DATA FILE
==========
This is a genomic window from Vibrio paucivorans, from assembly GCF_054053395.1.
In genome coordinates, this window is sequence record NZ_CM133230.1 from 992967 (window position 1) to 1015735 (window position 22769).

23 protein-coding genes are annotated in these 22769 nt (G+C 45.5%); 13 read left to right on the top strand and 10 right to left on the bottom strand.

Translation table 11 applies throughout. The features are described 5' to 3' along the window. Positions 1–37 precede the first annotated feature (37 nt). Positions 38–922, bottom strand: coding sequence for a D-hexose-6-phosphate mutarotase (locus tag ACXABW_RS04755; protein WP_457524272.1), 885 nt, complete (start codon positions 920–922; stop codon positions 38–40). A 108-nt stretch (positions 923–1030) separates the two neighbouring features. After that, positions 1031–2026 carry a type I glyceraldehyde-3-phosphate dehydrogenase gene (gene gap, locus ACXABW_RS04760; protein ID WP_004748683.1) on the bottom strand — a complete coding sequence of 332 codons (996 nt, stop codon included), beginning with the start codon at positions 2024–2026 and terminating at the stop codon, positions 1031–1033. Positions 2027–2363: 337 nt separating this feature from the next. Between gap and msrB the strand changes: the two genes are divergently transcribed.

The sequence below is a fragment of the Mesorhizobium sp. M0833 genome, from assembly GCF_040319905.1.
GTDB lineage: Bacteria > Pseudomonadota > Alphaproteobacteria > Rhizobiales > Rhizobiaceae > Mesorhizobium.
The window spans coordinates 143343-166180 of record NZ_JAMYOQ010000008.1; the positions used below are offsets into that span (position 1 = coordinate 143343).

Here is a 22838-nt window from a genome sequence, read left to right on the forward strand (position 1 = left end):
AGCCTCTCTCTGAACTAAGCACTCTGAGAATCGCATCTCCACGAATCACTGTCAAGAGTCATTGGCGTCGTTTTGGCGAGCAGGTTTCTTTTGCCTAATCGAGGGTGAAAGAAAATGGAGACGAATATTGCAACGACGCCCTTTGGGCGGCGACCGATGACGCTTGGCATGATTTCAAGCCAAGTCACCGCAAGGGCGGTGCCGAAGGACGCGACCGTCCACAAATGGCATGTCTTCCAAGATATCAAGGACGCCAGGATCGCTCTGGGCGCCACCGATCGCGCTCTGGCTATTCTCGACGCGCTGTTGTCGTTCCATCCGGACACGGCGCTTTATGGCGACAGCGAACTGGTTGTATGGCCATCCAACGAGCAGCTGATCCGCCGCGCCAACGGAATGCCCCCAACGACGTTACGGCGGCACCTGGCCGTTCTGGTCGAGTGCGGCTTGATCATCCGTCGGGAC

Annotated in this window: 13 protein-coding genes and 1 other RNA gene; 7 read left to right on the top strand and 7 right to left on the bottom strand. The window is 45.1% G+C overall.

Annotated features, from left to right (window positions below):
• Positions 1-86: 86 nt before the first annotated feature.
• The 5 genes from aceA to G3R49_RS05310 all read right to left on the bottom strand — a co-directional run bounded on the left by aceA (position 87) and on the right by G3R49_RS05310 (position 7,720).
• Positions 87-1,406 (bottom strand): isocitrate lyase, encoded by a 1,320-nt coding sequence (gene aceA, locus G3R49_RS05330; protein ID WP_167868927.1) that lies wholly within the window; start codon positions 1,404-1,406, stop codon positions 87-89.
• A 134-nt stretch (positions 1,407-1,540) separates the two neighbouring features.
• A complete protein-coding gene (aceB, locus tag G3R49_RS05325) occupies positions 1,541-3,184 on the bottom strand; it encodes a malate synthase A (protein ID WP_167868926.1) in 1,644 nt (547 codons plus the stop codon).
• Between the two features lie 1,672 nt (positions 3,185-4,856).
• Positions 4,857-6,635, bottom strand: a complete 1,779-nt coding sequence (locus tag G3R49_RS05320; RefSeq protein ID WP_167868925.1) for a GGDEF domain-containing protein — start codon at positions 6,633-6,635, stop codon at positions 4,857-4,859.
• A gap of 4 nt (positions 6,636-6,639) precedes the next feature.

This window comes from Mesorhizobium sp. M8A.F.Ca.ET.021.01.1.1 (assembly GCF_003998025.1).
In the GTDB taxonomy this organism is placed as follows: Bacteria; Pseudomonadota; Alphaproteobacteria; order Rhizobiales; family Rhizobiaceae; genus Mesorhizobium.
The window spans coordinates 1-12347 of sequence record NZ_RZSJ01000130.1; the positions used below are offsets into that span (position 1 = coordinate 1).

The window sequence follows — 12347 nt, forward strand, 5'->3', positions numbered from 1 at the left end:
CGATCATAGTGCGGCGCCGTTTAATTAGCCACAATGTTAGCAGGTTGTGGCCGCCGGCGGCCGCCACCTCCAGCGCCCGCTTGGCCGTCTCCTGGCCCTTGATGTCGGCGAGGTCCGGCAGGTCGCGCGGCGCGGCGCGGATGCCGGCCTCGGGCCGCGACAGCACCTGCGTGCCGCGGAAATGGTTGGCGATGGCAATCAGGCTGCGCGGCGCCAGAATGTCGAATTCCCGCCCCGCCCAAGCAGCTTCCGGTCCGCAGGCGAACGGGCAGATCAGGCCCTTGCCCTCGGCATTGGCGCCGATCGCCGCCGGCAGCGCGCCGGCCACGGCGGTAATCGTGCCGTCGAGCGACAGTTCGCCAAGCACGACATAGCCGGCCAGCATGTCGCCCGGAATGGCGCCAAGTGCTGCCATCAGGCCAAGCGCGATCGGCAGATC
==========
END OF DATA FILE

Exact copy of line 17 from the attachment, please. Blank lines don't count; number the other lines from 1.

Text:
• Between the two features lie 1,672 nt (positions 3,185-4,856).